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Care and Cleaning of Gemstones

Updated: Jun 28, 2022


Comprehensive guide on the care and cleaning of gemstones

including agates, jaspers, opals and pearls.


So you have a nice collection of stones. You have them identified and labeled. But do you know the the best way to care for them? Understanding the nature of the material you're using is as important as it's name. Each stone has different properties, a gems hardness on the Mohs Scale does not mean it is impervious to all exposure. Hardness is simply a stones ability to resist scratching. Some gems have characteristics that make they susceptible to certain types of exposure. For example, diamonds have the greatest hardness of any natural material. However, they can have inclusions and incipient cleaves that might have unfortunate reactions to heat or mechanical cleaning. Let's discuss cleaning and caring for your investment.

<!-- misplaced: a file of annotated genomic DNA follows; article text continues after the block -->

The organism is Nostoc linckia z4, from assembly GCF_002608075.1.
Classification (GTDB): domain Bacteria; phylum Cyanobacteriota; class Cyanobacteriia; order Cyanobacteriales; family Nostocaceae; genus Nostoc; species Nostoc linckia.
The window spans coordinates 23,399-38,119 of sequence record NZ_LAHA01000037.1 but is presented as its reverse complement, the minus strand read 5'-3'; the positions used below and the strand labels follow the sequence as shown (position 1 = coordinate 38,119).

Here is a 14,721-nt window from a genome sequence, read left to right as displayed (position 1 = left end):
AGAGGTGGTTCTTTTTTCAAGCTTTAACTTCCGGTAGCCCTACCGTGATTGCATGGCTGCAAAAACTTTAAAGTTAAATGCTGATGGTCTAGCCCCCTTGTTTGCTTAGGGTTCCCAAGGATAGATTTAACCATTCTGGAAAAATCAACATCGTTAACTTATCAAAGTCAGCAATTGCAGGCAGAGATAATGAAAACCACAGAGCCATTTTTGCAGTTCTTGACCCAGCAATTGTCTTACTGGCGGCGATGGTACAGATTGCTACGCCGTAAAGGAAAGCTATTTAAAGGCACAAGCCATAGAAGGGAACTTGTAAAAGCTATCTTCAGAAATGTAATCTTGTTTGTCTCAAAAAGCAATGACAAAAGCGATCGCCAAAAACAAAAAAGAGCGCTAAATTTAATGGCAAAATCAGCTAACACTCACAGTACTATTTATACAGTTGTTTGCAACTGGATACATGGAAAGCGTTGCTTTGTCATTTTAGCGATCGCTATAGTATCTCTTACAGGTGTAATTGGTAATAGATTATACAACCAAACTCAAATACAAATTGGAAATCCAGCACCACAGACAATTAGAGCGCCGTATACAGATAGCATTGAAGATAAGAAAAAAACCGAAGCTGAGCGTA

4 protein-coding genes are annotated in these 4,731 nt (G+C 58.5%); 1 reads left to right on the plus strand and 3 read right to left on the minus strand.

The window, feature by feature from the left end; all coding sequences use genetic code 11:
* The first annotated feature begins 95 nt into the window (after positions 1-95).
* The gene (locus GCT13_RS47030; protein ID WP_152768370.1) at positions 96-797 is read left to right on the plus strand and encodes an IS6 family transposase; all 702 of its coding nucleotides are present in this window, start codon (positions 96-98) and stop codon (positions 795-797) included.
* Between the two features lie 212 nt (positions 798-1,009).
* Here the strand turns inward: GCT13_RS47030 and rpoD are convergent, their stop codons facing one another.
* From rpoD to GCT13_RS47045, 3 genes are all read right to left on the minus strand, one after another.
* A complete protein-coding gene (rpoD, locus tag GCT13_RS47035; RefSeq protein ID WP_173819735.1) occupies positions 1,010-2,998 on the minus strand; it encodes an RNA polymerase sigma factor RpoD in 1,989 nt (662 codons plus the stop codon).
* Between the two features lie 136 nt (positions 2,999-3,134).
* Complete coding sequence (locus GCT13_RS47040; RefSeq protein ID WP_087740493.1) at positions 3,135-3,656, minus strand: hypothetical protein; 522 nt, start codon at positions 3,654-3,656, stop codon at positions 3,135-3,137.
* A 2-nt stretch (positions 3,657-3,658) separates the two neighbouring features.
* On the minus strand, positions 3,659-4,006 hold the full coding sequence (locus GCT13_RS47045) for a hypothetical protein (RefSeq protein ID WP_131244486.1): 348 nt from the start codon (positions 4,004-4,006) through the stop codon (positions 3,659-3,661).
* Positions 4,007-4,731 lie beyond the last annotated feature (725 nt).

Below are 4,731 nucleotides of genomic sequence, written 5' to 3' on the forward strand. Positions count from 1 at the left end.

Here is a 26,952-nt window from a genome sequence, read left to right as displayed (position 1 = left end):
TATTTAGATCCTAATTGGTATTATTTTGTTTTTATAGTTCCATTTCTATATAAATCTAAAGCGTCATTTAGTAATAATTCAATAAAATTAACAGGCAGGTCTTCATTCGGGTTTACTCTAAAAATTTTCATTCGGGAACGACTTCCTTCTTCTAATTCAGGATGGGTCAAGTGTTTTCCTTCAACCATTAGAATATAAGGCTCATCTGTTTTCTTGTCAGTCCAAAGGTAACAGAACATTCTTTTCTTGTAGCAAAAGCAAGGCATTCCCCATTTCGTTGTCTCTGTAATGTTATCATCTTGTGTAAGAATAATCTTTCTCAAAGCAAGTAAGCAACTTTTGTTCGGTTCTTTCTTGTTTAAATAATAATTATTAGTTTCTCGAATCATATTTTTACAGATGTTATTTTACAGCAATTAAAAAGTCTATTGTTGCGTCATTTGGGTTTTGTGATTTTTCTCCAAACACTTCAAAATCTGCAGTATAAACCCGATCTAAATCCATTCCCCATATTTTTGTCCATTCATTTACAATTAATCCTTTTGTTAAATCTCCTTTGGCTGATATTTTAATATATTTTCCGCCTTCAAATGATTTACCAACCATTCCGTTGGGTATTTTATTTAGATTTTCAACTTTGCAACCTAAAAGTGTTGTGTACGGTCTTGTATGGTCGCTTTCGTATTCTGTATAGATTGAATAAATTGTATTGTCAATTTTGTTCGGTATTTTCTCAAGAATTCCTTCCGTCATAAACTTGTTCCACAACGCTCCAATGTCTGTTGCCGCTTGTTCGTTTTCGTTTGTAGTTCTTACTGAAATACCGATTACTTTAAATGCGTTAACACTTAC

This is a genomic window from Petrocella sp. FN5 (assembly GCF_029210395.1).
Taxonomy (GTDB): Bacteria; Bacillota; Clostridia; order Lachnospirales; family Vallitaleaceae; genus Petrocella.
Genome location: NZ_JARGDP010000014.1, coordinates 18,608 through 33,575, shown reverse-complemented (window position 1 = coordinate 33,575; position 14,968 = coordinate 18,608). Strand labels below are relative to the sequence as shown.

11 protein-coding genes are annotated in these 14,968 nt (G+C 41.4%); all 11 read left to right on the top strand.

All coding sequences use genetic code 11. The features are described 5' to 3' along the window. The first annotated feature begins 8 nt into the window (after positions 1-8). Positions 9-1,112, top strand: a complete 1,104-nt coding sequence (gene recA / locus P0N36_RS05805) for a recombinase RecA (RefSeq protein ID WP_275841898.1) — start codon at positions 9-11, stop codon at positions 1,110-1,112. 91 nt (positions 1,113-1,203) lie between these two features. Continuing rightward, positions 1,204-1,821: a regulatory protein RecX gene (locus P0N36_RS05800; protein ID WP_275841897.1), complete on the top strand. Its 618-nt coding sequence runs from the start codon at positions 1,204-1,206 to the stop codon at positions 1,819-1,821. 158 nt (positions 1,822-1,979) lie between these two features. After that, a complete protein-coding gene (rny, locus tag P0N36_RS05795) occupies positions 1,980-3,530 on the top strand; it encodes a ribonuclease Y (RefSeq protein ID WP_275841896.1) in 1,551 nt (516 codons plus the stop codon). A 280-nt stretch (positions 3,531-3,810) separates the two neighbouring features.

The first and most important step in caring for your gemstones is keeping them clean. Some of the most dangerous substances to gemstones are the ones you use everyday. Hairspray, body moisturizers, oils, chemicals can destroy some porous gemstones. Dust is also harmful. Microscopic particles of sand and other materials in dust can scratch some stones and over time dull the surface. While there is no "all-in-one" cleaning method for everything, mild soap and water is the safest approach in most cases. HOWEVER, soft porous materials such as turquoise, malachite, pearls, opals and gemstones with a Mohs scale of 4 or less can absorb water and all the minerals and chemicals (such as Chlorine and Fluoride) that are in it and remain in the stone ruining it. Distilled water is advisable for general cleaning. Opal. There are so many opinions about how to care for opal but let's look at the science. First, most (precious) opal is 6 -6.5 on the Mohs scale. the storing or occasional soaking of opals in water is not so they can absorb the water but to keep the water in the stone from leeching out. In fact, most precious opals contain about 5-6% water. As a result, opal may crack if subjected to very dry conditions or rapid changes in temperature. If you need to store your opal away for a period of time, simply place it in a padded cloth bag for protection and store it away. For longer storage periods, place your opal in cotton wool with a few drops of water, then into a sealed plastic bag just to be safe. Any extreme temperature changes can be very harmful so protect your opals from very high temperatures or low humidity extremes, such as boiling water or zero humidity bank vaults. Opals should NEVER be cleaned in an ultrasonic. Avoid cleaning with chemicals or cloths impregnated with chemicals. If your stone is scratched we advise consulting a qualified dealer to refurbish your stone. Turquoise. While 5-6 on the Mohs scale, which is pretty tough, most turquoise is very porous. Chemicals and body oils* can change the color. Exposure to high heat can alter color as well. Stabilized turquoise, which is most turquoise on the market, is tough but can be dulled or discolored when exposed to harsh chemicals such as those used in tumblers and cleaning cloths. Warm water and a mild soap are best for general cleaning then dry with a soft cloth. Scratches in turquoise can sometimes be repaired by a professional lapidarist. As always we suggest consulting an expert for this type of refurbishment. Turquoise should never be cleaned in an ultrasonic. These care instructions also apply to: Malachite, Azurite, Shattuckite, Amber, Sugilite. Lapis, Ivory, Coral and porous varieties of Variscite and Chrysocolla. *Note on oil patination on turquoise. Over the span of many years turquoise will change color as exposed to light and body oils. In the case of vintage turquoise the natural patination that has occurred from contact with skin over time is considered to add value and "Shinzui" (Japanese for spirit - life) to the stone. Agates and Jaspers. As agates and jaspers are basically quartz they are quite resilient. However each has it's won inherent characteristics. Always be careful and inspect your stones for cracks or inclusions that could absorb water or cleaning solutions. The use of ultrasonic is ok for most agates but again look for flaws that might absorb and hold the chemical solution. Alcohol is good for removing oils and dirt. We do not advise the use of ultrasonic cleaners or steam cleaners for Jaspers. Instead, simple and careful use of a warm, soapy water mixture with a soft cloth or a brush should be enough. Do not to soak a Jasper as it can be porous and can easily absorb other materials and get stains. Druzy - Druzy crystal formations require careful handling to avoid bruising the crystals. Most druzy is safe to clean in an ultrasconic but placing several at once can cause damaged as they vibrate together damaging the crystals. A soft toothbrush and mild soap and water is just as effective. A short soak in alcohol to remove oils and stubborn dirt is good too! Diamonds, Rubies, Sapphires. The hard gemstones, from 7-10 on the Mohs scale can be cleaned with alcohol to remove oils and dirt. Dip in alcohol wipe and then wash with mild soap, rinse and dry with a soft cloth. Generally the use of an ultrasonic is safe (be sure to consult a qualified jeweler). Tourmalines - While 7- 7-5 on the Mohs scale tourmaline is heat sensitive. It is advisable to not use an heated ultrasonic to clean them. They are best cleaned with warm, sudsy water and a tightly woven microfiber or other soft cloth. Some other gemstones vulnerable to heat and light are: Tanzanite, Amethyst, Topaz, Carnelian, Kunzite, Moonstone, Emerald, Labradorite, Morganite, Zircon, Coral, Zoisite, Aquamarine and Citrine. Care instructions for these should be approached as stated above. Note: You can replace your chemical ultrasonic fluid with distilled water and a drop of mild soap which would be safe to use on the gemstones listed above. Note: NEVER put strung gemstones in a ultrasonic machine. Pearls. Pearls rate a paragraph all to themselves. Due to the nature of pearls special steps should be taken to care for them. Note1,Contrary to popular belief, the acidic oils and perspiration from human skin can damage the surface of pearls. NEVER use an ultrasonic cleaner, the vibration can damage the nacre. Chemicals to avoid include, Chlorine (swimming pools or jacuzzis), bleach, ammonia, baking soda, laundry detergent, all chemical cleaners. Foods that could damage your pearls include any with oil or acids, avoid fruit juice. Always keep pearls away from heat. Direct long exposure to sunlight or intense halogen lights, can fade natural as well as treated colors. How to clean your pearls: Wet your hand and glide your strand gently to dampen the pearls. Do not put them directly in water. Place the strand on a clean towel, press & squeeze (don’t wring) the towel and remove the moisture along with the oils and perspiration that has accumulated on the pearls. Periodically, use a dilute natural soap solution that has been rung out in a towel to roll and squeeze the pearls. Then use a fresh, damp towel and roll the pearls in them to remove the soap. When clean, the pearls will feel smooth and have their luster once again. If you have a pearl cloth, press the pearls in it for an extra cleaning touch. Remember to clean your pearl earrings too. Store in a soft cloth bab, Never store in plastic bags, they contain chemical that can harm the surface of the pearl. 1 information credit: Betty Sue King, Pearl Goddess Pearls. On cleaning strung gemstones. Gemstones should never be completely submerged or soaked in water. In the case of silk the moisture absorbed in the string will cause it to swell and deteriorate. Synthetic string, while water resistant, can trap water in the bead causing damage and discoloration. Final notes on cleaning and care. There a so many cleaners on the market today but none are a one size fits all. Be very careful when using these. Warm water and mild soap and a toothbrush are often all you need. A toothbrush is a excellent tool for cleaning most gemstones with a hardness over 5 on the Mohs scale (never use on pearls). HOWEVER, it is extremely important that you use only a "SOFT" bristle brush, medium or hard bristles can scratch your stones. Apply your perfumes, colognes, and hairsprays before you put on gemstone jewelry. Not only will these chemicals reduce gem brilliance, the ability to return light, they can be highly destructive to some gems, such as pearls, which react violently to acid and alcohol. For a detailed guide to gemstones care visit: http://bit.ly/GemCareGuide